International Association for Cryptologic Research

International Association
for Cryptologic Research


Makrand Sinha


The NISQ Complexity of Collision Finding
Yassine Hamoudi Qipeng Liu Makrand Sinha
Collision-resistant hashing, a fundamental primitive in modern cryptography, ensures that there is no efficient way to find distinct inputs that produce the same hash value. This property underpins the security of various cryptographic applications, making it crucial to understand its complexity. The complexity of this problem is well-understood in the classical setting and Theta(N^{1/2}) queries are needed to find a collision. However, the advent of quantum computing has introduced new challenges since quantum adversaries --- equipped with the power of quantum queries --- can find collisions much more efficiently. Brassard, Høyer and Tapp and Aaronson and Shi established that full-scale quantum adversaries require Theta(N^{1/3}) queries to find a collision, prompting a need for longer hash outputs, which impacts efficiency in terms of the key lengths needed for security. This paper explores the implications of quantum attacks in the Noisy-Intermediate Scale Quantum (NISQ) era. In this work, we investigate three different models for NISQ algorithms and achieve **tight bounds for all of them**: (1) A hybrid algorithm making adaptive quantum or classical queries but with a limited quantum query budget, or (2) A quantum algorithm with access to a noisy oracle, subject to a dephasing or depolarizing channel, or (3) A hybrid algorithm with an upper bound on its maximum quantum depth; i.e., a classical algorithm aided by low-depth quantum circuits. In fact, our results handle all regimes between NISQ and full-scale quantum computers. Previously, only results for the pre-image search problem were known for these models by Sun and Zheng, Rosmanis, Chen, Cotler, Huang and Li while nothing was known about the collision finding problem.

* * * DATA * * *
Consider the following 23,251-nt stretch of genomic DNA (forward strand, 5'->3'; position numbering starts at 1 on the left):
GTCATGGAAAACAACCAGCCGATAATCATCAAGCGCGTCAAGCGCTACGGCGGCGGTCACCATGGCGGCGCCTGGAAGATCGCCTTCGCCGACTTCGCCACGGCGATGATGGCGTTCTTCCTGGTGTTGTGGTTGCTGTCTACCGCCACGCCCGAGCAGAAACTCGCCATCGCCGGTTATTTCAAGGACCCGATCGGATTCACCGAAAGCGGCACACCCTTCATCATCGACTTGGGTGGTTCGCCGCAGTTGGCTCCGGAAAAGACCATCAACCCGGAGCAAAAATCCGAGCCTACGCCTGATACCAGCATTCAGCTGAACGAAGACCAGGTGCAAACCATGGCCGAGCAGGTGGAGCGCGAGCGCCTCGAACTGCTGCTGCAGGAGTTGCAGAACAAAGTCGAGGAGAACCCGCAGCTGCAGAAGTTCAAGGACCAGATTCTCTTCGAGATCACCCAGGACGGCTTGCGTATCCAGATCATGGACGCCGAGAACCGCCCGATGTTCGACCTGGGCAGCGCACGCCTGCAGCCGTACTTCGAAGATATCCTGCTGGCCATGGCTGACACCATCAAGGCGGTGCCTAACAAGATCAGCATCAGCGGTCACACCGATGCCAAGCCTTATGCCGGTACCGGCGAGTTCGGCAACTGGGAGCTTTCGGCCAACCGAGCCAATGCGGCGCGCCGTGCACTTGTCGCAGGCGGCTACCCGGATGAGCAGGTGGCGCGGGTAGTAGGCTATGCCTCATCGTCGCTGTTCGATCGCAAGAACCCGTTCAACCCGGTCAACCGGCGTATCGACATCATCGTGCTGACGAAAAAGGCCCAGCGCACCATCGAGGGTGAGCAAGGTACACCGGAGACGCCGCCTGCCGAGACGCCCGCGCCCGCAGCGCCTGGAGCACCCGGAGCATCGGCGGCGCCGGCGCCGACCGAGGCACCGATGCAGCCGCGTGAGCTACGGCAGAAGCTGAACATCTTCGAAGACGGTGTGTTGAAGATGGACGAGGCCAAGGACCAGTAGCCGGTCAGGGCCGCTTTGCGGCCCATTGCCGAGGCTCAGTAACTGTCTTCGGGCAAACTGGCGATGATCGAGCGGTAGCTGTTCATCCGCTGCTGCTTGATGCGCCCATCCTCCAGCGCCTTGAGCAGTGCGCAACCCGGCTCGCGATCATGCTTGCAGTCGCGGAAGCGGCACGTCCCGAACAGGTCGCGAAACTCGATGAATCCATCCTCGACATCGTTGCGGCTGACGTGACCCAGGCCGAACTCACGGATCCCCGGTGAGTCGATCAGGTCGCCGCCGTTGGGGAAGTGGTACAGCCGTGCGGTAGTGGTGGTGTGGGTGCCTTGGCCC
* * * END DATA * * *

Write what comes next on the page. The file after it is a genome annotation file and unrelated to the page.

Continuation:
Yassine Hamoudi (1)
Qipeng Liu (1)